Ever since COVID-19 was discovered scientists had no idea how to stop this virus. After lots of research we were able to know that there were many different variants of COVID-19. We understood that some variants were stronger than others according to research. There is an article that talks about how they can be able to stop all kinds of COVID-19 viruses and the different variants. In the article, Professor Seung Soo Oh had an idea on how to stop all kinds of variants in one go. He says that the virus can change its structure whenever. It will then bind to the angiotensin-converting enzyme receptor which is a receptor protein. His team developed a hybrid neutralizer that is able to bind to the virus which then cause the virus to not interact with the protein receptor. This neutralizer was able to be about 5 times more effective then what they first had when COVID-19 was discovered.
According to this article, Omicron which was found in November of 2021 in South Africa, is the most dangerous variant of COVID-19. It is a variant of COVID-19 and is one of the strongest variants. In December of 2019, sub-variants of Omicron began to appear. Some of the sub-variants include BA.5, BQ.1, and BQ.1.1. According to the article, the Omicron sub-variants were very effective and was more transmissible then the Delta variant. The neutralizer should be able to stop Omicron and the sub-variants.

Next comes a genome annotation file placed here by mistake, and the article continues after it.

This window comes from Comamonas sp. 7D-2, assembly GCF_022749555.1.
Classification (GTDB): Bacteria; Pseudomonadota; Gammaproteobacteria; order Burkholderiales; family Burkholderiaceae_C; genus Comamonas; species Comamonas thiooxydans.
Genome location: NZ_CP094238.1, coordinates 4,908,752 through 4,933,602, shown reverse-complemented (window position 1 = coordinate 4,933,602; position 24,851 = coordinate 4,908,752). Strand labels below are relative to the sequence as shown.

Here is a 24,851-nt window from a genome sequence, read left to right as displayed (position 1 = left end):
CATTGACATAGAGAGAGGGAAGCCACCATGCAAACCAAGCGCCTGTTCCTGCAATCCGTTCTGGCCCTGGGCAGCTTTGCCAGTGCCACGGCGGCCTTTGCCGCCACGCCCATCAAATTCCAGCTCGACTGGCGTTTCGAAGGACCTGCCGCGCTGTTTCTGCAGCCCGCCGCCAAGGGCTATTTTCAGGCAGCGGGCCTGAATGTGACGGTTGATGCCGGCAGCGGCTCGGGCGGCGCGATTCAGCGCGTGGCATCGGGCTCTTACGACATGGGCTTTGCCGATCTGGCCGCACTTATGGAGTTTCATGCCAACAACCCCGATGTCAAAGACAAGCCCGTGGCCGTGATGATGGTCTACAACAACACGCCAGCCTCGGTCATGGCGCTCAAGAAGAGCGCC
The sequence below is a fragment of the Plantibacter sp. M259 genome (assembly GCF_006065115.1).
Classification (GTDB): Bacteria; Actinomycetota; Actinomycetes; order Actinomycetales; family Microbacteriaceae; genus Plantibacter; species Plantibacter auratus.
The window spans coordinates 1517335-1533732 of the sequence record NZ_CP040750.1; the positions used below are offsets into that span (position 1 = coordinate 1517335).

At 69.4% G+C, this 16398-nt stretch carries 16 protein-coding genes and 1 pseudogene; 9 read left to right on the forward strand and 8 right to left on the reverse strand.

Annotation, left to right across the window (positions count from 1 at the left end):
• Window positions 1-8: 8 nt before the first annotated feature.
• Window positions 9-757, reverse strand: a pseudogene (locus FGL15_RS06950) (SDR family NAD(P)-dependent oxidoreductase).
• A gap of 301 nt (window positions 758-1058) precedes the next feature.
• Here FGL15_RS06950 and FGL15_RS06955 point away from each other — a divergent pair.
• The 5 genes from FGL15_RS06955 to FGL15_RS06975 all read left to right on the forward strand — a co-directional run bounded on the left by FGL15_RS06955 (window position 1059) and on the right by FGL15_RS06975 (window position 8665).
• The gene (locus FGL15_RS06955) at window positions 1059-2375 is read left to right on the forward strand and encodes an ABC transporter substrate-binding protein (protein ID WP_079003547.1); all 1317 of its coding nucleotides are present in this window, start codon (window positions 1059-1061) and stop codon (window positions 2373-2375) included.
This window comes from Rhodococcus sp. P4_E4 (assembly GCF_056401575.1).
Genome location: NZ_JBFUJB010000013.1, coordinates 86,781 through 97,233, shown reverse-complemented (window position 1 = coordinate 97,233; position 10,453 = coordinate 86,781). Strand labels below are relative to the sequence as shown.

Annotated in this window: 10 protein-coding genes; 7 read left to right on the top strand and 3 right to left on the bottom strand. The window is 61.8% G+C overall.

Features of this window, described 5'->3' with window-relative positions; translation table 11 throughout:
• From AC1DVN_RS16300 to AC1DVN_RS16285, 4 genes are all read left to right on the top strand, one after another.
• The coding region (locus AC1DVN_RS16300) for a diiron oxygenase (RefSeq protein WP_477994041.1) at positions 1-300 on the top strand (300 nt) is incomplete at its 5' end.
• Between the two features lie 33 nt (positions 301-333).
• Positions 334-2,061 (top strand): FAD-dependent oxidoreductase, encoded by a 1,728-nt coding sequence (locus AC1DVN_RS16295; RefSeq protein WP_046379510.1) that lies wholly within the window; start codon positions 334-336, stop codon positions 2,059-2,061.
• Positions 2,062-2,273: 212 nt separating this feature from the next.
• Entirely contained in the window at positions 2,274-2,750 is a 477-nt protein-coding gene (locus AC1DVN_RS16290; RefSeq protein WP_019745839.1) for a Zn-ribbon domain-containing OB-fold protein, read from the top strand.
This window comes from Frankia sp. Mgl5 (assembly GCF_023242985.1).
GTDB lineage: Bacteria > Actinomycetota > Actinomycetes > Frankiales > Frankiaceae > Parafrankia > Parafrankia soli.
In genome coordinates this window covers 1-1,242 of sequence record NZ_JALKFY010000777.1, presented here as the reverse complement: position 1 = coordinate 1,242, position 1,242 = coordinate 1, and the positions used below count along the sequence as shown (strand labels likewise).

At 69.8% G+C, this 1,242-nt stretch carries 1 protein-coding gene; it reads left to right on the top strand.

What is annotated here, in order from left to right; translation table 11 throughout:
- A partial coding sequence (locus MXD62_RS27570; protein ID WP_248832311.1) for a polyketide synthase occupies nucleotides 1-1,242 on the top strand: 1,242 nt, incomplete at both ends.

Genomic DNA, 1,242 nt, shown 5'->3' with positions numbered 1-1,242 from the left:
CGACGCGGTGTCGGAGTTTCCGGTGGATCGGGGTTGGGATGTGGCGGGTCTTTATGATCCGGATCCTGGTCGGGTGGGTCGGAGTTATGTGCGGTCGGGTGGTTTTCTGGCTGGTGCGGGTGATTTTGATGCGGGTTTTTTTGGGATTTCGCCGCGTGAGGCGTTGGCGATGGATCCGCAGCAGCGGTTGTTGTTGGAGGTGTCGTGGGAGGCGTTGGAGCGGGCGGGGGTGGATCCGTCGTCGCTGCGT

According to another article, variants aren’t weakened by covid vaccines that were had a while ago. In order to help stop COVID-19, the article says that getting boosters will be more effective for any new variants that are discovered. This doesn’t mean they will 100% work. With this knowledge, the new neutralizer that was developed should be able to stop all these viruses from mutating and from entering the cell.
This relates to what we have learned in class this year because we have learned cell structure. When COVID enters the cell, it must bind to a receptor. Once it enters the cell the RNA or DNA would then reproduce. This is similar to what we have learned about how other things enter the cell such as glucose and amino acids. In receptor mediated endocytosis, the ligands must bind to the receptor and then enter the cell. This relates to what we have learned in class because we have learned how molecules are able to enter the cell and how receptors work.